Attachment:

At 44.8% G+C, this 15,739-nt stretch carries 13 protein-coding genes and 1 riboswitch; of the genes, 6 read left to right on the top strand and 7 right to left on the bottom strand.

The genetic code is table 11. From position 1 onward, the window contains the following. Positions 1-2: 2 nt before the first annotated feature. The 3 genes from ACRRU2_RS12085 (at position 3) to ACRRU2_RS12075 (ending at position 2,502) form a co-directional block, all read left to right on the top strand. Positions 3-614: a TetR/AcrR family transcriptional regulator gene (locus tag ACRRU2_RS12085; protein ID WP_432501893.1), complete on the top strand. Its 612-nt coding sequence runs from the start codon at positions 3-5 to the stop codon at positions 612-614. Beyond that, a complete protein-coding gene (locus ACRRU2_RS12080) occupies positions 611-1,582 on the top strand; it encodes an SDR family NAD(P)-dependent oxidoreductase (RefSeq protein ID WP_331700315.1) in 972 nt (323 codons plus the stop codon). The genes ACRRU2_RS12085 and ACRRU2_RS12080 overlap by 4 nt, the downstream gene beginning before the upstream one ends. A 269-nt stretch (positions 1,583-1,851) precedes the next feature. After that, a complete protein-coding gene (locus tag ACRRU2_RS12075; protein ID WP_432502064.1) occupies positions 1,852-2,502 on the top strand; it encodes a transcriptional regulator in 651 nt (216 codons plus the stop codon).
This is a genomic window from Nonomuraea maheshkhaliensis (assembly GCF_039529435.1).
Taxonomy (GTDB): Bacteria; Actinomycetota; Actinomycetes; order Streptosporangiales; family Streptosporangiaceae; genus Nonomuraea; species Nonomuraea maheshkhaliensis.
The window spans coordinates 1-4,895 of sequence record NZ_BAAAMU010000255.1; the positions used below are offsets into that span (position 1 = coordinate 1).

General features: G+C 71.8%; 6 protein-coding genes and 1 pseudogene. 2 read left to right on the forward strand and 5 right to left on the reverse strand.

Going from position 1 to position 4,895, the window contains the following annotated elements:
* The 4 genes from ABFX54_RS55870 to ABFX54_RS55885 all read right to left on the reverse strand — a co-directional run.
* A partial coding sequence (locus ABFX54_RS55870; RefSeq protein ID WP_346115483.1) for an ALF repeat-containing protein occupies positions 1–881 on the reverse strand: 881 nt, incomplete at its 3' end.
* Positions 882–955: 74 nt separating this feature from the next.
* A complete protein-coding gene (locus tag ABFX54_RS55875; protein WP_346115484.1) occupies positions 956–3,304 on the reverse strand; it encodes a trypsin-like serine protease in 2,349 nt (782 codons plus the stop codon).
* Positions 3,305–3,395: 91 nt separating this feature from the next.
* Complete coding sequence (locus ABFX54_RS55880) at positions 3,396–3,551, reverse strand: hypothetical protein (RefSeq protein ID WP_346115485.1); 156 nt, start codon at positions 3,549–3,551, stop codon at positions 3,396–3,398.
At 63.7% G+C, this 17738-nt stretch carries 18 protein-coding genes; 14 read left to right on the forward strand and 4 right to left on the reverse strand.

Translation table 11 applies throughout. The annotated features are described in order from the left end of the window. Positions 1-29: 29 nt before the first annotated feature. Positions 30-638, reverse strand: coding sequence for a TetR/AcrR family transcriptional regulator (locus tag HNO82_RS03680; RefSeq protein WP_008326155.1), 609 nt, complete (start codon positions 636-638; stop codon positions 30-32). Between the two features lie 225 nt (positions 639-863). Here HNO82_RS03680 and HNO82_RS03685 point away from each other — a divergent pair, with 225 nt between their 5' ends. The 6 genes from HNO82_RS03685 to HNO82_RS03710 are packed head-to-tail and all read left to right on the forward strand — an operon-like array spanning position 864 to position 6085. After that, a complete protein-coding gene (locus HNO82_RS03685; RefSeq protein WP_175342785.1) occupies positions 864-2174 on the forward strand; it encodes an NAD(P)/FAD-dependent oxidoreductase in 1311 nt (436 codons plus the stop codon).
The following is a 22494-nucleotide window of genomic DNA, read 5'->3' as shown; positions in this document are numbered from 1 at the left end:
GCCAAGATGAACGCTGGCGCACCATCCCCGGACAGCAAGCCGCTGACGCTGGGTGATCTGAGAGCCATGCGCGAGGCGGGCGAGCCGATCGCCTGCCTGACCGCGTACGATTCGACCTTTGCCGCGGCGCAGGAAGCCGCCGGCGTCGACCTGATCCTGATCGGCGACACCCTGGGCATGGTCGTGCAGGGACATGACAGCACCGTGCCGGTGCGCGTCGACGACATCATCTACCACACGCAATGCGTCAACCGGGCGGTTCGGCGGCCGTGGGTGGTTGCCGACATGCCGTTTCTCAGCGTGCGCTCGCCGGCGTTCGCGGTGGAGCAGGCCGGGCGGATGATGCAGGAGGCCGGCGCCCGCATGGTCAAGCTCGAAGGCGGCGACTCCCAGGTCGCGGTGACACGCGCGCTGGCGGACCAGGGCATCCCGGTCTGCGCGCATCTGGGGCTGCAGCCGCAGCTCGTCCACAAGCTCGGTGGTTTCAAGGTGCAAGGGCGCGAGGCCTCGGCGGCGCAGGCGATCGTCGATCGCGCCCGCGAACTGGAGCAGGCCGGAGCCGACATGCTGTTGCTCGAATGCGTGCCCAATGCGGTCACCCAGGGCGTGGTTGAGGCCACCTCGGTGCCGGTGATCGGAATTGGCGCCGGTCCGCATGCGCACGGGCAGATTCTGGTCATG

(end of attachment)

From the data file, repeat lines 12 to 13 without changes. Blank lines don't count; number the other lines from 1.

* Positions 3,305–3,395: 91 nt separating this feature from the next.
* Complete coding sequence (locus ABFX54_RS55880) at positions 3,396–3,551, reverse strand: hypothetical protein (RefSeq protein ID WP_346115485.1); 156 nt, start codon at positions 3,549–3,551, stop codon at positions 3,396–3,398.